According to the Centers for Disease Control and Prevention, over 29 million Americans have diabetes. What’s more alarming is that 25 percent of those 29 million aren’t aware that they’re diabetic. In addition, 86 million others have prediabetes. Well-known risk factors of diabetes — family history, excess weight and a sedentary lifestyle — apply to both sexes. But doctors are now investigating how some female-specific conditions, such as polycystic ovary syndrome and pre-eclampsia and gestational diabetes in pregnant women, are linked to the development of the disease. We spoke with Dr. Andrea Dunaif, the chief of the endocrinology, diabetes and bone disease division at Mount Sinai Sinai Health System, about why some women aren’t diagnosed early enough, and how patients can talk to their doctors.
What predisposes a woman to becoming diabetic?
Women who've had gestational diabetes [a condition that can develop during pregnancy and often disappears after delivery] are really substantially at increased risk to develop the adult form of diabetes, type 2 diabetes. That's one incredibly important group of women who need to know that they should be monitored for that.
Why would a woman receiving prenatal care not be aware of that risk?
Frequently, they fall between the cracks because they're young and usually they're getting their complete healthcare from their gynecologist, and the gynecologist may not be aware of this longer-term diabetes risk.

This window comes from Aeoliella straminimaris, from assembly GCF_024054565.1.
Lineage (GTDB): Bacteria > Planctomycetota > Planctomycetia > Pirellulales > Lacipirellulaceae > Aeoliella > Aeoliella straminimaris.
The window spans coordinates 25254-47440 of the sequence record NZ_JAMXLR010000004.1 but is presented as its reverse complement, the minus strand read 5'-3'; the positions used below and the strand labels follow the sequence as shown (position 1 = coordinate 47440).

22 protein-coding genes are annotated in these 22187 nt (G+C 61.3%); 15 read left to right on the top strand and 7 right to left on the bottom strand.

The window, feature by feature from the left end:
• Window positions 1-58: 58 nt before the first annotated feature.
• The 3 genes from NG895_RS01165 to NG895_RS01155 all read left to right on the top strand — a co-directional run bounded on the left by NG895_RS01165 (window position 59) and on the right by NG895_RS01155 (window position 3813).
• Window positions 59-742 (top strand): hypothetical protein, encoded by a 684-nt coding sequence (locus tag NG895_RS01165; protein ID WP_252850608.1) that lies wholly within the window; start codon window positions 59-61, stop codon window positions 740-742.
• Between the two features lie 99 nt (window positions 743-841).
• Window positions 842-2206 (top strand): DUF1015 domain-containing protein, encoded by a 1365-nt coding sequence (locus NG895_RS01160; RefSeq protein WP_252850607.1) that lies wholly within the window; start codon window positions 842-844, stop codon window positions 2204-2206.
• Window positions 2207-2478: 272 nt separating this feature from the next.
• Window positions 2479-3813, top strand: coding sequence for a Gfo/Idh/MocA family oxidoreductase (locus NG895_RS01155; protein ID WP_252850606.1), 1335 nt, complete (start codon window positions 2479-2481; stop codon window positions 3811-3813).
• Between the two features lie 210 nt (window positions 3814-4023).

Once women are assessed, what are the next steps?
One option is just the lifestyle modification, losing about 5 to 10 percent of body weight and moderate exercise, such as half an hour of walking five days a week. It's not a massive intervention that's hard for people to do. If that doesn't work, we would even prescribe a medication called Metformin, which is a diabetes medication. It's also been shown in the setting of prediabetes to reduce the risk for progression to type 2 diabetes by about 40%.
Polycystic ovary syndrome can also put women at risk.
It's really a hormone imbalance. These women typically have menses fewer than six to eight times per year. Increased hair growth is the most typical symptom. These women often have difficulties with weight management. The diagnosis is often missed because there's, unfortunately, not a lot of awareness of it. Therefore, women with it aren't getting the appropriate testing to see if they're at risk for diabetes frequently.
How can women talk to their gynecologists about this?
I think a conversation that every woman should have with their primary care physician [is] "Do I have risk factors for diabetes? Should I have screenings earlier, or should I have more intensive screenings?" If you are having less frequent periods, that's not normal [and can be] a sign of a hormonal imbalance. It's usually PCOS. It can sometimes be other conditions, but all of them have health risks associated with them. If you have that, you need to have that evaluated and get a diagnosis. You do not need to be told you'll grow out of it or you're just overweight. I think women need to be their own advocates to make sure that they're getting the hormonal testing for it and an answer.